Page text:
The script, by Dardano Sachetti (Zombie), Giorgio Mariuzzo (The House by the Cemetery), and Fulci, is populated with strange side characters – two housekeepers that came with the hotel, a doctor investigating post-death brain activity, a potentially possessed little girl, and others – with occasionally questionable and frequently unknown motivations.  Housekeeper Arthur seems perpetually sweaty and nervous, and rummages around Liza’s bedroom in his spare time.  Housekeeper Martha just behaves creepily, wandering around a flooded basement with an oil lamp and giving knowing glances to the plumber who comes to fix the mess.  The potentially-possessed girl seems relatively harmless until after a funeral, when she suddenly presents with the same blind and shattered eyes as Emily.

The blind Emily is obviously a denizen of Fulci’s hell, though her purpose on Earth is unclear.  After hinting at awful things to come and confusing poor Liza into a state of panic she is confronted by the undead painter / warlock Schweik (Antoine Saint-John, Duck You Sucker) and his swiftly growing mob of the recently deceased.  She is quick to let him know that she’s done what she was supposed to do, though the audience is left in the dark as to just what that may be.  None of the side characters serve much in the way of narrative importance, they’re just intriguing stepping stones between the outrageously violent gags that serve as the meat to The Beyond‘s potatoes.

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Fulci must have had a field day conceptualizing the multitude of horrendous ways in which the supporting cast is dispensed with.  Liza’s property manager is gruesomely devoured by talkative tarantulas while the aforementioned potentially-possessed girl is chased by the malevolent red goo that’s left of her mother, whom she saw dissolved by a conveniently placed (and ludicrously full) canister of acid just moments before.  The blind Emily survives the onslaught of Schweik and his zombie minions only to be ripped to pieces by her once faithful German shepherd.  In perhaps the best gag of them all, a zombie is seen rising from a bathtub to attack Martha as she cleans a bathroom.  He grabs the poor woman by the face, taking careful aim before planting the back of her head on a nail and sending one of her eyes popping out of its socket.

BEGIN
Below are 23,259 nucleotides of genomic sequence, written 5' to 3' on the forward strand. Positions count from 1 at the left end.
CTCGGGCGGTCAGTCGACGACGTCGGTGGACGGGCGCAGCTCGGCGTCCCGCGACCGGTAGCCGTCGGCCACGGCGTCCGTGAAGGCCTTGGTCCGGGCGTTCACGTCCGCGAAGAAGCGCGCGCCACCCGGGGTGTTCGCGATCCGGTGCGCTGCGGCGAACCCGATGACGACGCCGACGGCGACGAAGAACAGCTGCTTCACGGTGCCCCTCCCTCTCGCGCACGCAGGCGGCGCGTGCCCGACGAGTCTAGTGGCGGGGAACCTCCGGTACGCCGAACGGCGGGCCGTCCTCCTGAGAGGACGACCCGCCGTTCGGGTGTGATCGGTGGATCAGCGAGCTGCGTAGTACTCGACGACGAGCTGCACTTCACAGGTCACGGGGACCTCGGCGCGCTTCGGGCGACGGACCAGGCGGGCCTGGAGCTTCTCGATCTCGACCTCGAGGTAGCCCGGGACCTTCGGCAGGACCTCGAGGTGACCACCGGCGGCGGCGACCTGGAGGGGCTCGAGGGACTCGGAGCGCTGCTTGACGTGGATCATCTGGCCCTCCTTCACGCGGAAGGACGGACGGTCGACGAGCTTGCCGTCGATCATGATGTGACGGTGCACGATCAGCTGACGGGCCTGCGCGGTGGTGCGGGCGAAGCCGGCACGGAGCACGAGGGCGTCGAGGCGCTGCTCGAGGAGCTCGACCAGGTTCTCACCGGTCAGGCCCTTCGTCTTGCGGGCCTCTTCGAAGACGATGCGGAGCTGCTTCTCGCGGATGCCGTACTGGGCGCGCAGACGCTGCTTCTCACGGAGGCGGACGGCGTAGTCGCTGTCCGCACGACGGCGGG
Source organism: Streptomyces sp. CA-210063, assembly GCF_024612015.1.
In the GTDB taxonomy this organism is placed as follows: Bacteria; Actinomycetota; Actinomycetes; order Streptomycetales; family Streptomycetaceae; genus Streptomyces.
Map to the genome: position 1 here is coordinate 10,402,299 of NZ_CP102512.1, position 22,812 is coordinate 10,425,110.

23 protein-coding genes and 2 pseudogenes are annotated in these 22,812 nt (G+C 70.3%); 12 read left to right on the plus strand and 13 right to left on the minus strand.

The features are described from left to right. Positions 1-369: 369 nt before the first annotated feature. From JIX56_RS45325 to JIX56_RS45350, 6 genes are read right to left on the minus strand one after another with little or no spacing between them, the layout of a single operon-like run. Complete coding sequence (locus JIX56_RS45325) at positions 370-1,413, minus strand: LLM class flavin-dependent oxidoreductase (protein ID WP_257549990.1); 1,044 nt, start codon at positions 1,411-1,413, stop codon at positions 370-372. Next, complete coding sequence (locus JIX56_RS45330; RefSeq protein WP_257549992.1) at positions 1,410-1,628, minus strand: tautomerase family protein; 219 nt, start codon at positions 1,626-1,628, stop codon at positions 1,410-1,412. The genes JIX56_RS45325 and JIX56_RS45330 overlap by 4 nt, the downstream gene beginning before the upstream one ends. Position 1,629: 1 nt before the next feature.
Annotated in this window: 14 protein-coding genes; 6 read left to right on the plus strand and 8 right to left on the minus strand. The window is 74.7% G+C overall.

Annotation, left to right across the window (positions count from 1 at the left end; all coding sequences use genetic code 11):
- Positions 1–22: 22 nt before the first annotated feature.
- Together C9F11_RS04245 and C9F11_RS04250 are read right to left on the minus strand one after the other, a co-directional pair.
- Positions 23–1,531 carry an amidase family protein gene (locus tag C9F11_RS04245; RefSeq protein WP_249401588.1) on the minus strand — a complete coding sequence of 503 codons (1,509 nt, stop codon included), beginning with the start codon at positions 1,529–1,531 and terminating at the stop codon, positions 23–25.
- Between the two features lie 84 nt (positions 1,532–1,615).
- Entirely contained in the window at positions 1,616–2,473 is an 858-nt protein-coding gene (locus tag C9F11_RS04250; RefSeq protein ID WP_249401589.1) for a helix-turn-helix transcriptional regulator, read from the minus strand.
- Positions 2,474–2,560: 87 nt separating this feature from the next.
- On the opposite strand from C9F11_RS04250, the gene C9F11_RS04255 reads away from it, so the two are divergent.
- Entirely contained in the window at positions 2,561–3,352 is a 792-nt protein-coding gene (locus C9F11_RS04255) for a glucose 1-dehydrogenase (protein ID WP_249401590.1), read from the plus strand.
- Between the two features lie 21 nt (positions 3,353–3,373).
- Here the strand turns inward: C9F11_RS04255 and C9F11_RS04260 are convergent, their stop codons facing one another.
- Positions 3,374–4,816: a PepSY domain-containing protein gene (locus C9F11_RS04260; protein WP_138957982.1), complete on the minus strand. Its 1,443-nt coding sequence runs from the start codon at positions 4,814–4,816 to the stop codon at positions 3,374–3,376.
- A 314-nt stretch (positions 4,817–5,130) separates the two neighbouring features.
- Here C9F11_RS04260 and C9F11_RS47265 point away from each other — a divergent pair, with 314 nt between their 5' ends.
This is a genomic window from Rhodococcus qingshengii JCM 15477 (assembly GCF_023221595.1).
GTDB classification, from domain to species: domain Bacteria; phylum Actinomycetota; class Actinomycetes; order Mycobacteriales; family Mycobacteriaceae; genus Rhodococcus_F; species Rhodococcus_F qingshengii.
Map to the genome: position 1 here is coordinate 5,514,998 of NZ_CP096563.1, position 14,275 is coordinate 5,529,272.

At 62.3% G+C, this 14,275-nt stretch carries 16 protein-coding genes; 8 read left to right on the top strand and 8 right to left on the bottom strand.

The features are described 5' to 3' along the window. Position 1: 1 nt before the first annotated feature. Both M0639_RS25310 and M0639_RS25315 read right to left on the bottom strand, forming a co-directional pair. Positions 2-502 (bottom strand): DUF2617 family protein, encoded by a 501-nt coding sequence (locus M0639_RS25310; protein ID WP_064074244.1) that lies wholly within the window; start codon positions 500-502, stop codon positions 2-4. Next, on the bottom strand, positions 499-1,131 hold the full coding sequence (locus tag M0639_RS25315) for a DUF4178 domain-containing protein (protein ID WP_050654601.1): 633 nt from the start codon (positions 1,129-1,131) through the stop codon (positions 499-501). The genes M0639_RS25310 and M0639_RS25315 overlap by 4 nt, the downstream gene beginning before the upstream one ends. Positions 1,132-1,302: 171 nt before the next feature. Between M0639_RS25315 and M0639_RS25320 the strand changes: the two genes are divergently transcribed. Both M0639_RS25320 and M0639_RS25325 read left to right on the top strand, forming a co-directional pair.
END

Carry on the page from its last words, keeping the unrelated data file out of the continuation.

Make-up effects man Gianetto de Rossi (The Living Dead at Manchester Morgue) is in top form here and his fine craftsmanship merges perfectly with Fulci’s eye for detail, elevating the Techniscope terrors of The Beyond to a strange sort of art.  Rarely has explicit violence been rendered with such aesthetic prowess, and there’s beauty to be had among the liters of expended stage blood.  Perhaps more interesting to me after the dozens of times I’ve seen the film is the uniquely cruel Fulcian humor that constantly bubbes just below the surface.  That the gateway to hell under Lisa’s hotel is opened by a nosy plumber (named Joe, of course) is on the verge of being parodic, and the sight of Emily fumbling about in a circle of unseen assailants feels like a particularly malicious prank.

The Beyond has seen a huge resurgence in popularity in the USA since the 1990’s, thanks to a theatrical reissue from Grindhouse Releasing and Tarantino’s Rolling Thunder and subsequent releases on home video through Anchor Bay.  Those home video releases are now long out of print, but Grindhouse Releasing filled the void by re-releasing The Beyond to DVD, with a newly remastered transfer to boot, in October of 2008.  I’ve not seen that disc (am waiting on the eventual jump to Blu-ray since I already own the OOP Anchor Bay disc), but online reviews attest that it is up to the high standards Grindhouse has set for itself since the 2005 special edition of Cannibal Holocaust.